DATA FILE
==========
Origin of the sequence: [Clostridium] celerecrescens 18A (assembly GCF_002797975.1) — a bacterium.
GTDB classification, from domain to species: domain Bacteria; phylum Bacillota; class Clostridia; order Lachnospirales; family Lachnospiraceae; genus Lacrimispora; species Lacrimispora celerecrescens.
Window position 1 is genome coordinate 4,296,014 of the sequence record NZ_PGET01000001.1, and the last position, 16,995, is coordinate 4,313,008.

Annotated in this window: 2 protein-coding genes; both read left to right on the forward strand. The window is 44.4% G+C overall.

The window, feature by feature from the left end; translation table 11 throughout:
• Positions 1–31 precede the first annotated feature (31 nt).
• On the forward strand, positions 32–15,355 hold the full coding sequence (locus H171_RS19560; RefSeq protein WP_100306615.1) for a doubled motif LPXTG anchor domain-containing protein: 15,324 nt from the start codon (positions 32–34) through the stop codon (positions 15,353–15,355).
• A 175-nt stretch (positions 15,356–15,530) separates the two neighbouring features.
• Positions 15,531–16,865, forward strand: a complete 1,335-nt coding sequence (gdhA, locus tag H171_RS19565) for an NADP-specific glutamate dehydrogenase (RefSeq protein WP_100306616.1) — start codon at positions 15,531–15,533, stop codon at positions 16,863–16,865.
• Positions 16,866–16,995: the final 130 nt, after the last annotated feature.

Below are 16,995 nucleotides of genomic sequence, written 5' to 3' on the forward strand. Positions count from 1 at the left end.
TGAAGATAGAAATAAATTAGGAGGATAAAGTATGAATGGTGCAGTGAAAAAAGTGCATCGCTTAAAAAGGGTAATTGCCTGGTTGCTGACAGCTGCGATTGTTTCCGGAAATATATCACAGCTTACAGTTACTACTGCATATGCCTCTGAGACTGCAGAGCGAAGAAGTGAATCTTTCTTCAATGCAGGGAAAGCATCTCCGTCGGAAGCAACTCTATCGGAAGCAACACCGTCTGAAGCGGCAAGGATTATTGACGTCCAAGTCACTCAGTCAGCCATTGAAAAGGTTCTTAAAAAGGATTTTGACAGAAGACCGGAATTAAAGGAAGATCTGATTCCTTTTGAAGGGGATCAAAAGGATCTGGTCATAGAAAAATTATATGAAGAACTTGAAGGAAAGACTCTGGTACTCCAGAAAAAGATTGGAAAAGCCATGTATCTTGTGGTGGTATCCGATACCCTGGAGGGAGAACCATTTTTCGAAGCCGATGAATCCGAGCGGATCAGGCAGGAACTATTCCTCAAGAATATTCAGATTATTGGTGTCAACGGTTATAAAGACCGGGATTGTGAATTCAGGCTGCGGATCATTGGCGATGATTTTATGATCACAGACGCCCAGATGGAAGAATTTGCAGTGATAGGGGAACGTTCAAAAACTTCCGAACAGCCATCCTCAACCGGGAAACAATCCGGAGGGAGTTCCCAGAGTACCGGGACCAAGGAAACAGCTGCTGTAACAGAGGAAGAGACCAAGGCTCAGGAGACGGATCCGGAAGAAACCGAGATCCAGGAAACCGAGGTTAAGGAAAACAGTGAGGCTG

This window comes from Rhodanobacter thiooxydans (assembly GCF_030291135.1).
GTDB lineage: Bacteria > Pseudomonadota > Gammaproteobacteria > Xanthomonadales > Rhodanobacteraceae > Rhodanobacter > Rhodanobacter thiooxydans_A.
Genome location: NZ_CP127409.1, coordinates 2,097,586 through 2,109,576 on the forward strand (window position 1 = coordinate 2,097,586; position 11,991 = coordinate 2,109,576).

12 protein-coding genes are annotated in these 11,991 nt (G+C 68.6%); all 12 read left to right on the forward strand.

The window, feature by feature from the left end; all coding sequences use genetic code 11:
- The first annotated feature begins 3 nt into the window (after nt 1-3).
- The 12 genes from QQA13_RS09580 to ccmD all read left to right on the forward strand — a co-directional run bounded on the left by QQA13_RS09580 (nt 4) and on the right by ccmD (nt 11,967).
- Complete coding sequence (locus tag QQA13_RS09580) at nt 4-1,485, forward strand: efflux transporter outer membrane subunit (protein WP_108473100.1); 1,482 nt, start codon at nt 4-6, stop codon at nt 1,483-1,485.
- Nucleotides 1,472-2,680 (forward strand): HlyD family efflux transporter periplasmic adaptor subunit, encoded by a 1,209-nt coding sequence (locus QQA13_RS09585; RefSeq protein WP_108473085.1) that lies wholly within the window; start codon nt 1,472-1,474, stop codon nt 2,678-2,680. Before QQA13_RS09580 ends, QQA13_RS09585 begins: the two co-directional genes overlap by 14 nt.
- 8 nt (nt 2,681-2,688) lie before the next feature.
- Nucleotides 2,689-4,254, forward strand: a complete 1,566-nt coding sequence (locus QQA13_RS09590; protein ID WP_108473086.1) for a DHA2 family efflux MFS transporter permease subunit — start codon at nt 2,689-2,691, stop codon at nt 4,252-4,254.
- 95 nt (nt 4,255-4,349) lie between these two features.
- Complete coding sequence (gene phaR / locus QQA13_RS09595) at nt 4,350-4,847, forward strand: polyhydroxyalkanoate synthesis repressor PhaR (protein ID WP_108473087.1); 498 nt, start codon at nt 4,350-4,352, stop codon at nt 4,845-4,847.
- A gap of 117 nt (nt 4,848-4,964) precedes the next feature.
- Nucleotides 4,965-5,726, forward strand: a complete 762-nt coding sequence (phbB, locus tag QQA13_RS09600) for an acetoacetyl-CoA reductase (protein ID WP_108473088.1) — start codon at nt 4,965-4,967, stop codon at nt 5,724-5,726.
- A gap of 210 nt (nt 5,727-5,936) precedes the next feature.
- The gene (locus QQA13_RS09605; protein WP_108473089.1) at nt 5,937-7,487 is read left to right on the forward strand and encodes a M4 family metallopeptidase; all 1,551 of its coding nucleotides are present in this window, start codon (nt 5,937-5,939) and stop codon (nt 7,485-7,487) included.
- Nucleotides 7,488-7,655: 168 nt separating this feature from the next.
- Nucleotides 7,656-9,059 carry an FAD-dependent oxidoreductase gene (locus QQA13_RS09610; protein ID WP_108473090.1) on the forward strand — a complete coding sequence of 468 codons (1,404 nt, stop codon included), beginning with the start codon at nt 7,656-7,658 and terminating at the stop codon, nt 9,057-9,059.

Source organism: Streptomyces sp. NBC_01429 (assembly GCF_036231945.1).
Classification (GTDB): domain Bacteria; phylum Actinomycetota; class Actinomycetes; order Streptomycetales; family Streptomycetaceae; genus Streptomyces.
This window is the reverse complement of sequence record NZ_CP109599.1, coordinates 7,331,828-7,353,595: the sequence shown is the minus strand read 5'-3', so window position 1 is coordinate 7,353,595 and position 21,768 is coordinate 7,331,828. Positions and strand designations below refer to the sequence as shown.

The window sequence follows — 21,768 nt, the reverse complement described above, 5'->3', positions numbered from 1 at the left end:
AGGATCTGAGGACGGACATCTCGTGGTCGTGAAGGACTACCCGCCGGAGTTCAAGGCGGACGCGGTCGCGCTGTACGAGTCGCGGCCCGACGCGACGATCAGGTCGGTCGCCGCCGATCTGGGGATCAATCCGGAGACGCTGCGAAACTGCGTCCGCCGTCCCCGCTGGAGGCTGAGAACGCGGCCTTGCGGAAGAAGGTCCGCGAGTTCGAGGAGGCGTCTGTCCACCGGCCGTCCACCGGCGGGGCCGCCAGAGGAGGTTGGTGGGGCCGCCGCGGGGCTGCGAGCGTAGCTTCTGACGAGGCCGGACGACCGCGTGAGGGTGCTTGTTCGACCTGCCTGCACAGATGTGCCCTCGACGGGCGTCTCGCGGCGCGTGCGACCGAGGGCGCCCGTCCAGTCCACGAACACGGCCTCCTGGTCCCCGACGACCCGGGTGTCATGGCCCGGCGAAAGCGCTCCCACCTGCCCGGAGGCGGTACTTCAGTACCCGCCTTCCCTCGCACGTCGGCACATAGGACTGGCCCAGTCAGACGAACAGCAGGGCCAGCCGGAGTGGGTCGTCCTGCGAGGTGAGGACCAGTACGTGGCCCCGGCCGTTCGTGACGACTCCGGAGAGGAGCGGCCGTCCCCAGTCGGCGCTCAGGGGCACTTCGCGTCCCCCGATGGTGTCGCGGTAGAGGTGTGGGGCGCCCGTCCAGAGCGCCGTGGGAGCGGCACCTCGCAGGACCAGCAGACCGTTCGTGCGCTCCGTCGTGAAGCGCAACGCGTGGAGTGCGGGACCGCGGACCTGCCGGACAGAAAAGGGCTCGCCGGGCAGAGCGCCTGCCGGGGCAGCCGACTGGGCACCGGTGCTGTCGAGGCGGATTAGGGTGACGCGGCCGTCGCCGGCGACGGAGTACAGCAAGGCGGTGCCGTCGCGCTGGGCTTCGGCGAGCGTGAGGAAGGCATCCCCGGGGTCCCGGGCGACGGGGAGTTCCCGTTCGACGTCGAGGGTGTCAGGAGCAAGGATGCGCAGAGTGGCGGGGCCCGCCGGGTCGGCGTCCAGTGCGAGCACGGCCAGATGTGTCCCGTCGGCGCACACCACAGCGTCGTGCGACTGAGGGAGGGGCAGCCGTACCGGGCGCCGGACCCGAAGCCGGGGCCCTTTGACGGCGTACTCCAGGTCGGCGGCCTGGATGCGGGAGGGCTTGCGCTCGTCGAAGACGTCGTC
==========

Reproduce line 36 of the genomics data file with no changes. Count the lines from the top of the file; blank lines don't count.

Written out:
AGGATCTGAGGACGGACATCTCGTGGTCGTGAAGGACTACCCGCCGGAGTTCAAGGCGGACGCGGTCGCGCTGTACGAGTCGCGGCCCGACGCGACGATCAGGTCGGTCGCCGCCGATCTGGGGATCAATCCGGAGACGCTGCGAAACTGCGTCCGCCGTCCCCGCTGGAGGCTGAGAACGCGGCCTTGCGGAAGAAGGTCCGCGAGTTCGAGGAGGCGTCTGTCCACCGGCCGTCCACCGGCGGGGCCGCCAGAGGAGGTTGGTGGGGCCGCCGCGGGGCTGCGAGCGTAGCTTCTGACGAGGCCGGACGACCGCGTGAGGGTGCTTGTTCGACCTGCCTGCACAGATGTGCCCTCGACGGGCGTCTCGCGGCGCGTGCGACCGAGGGCGCCCGTCCAGTCCACGAACACGGCCTCCTGGTCCCCGACGACCCGGGTGTCATGGCCCGGCGAAAGCGCTCCCACCTGCCCGGAGGCGGTACTTCAGTACCCGCCTTCCCTCGCACGTCGGCACATAGGACTGGCCCAGTCAGACGAACAGCAGGGCCAGCCGGAGTGGGTCGTCCTGCGAGGTGAGGACCAGTACGTGGCCCCGGCCGTTCGTGACGACTCCGGAGAGGAGCGGCCGTCCCCAGTCGGCGCTCAGGGGCACTTCGCGTCCCCCGATGGTGTCGCGGTAGAGGTGTGGGGCGCCCGTCCAGAGCGCCGTGGGAGCGGCACCTCGCAGGACCAGCAGACCGTTCGTGCGCTCCGTCGTGAAGCGCAACGCGTGGAGTGCGGGACCGCGGACCTGCCGGACAGAAAAGGGCTCGCCGGGCAGAGCGCCTGCCGGGGCAGCCGACTGGGCACCGGTGCTGTCGAGGCGGATTAGGGTGACGCGGCCGTCGCCGGCGACGGAGTACAGCAAGGCGGTGCCGTCGCGCTGGGCTTCGGCGAGCGTGAGGAAGGCATCCCCGGGGTCCCGGGCGACGGGGAGTTCCCGTTCGACGTCGAGGGTGTCAGGAGCAAGGATGCGCAGAGTGGCGGGGCCCGCCGGGTCGGCGTCCAGTGCGAGCACGGCCAGATGTGTCCCGTCGGCGCACACCACAGCGTCGTGCGACTGAGGGAGGGGCAGCCGTACCGGGCGCCGGACCCGAAGCCGGGGCCCTTTGACGGCGTACTCCAGGTCGGCGGCCTGGATGCGGGAGGGCTTGCGCTCGTCGAAGACGTCGTC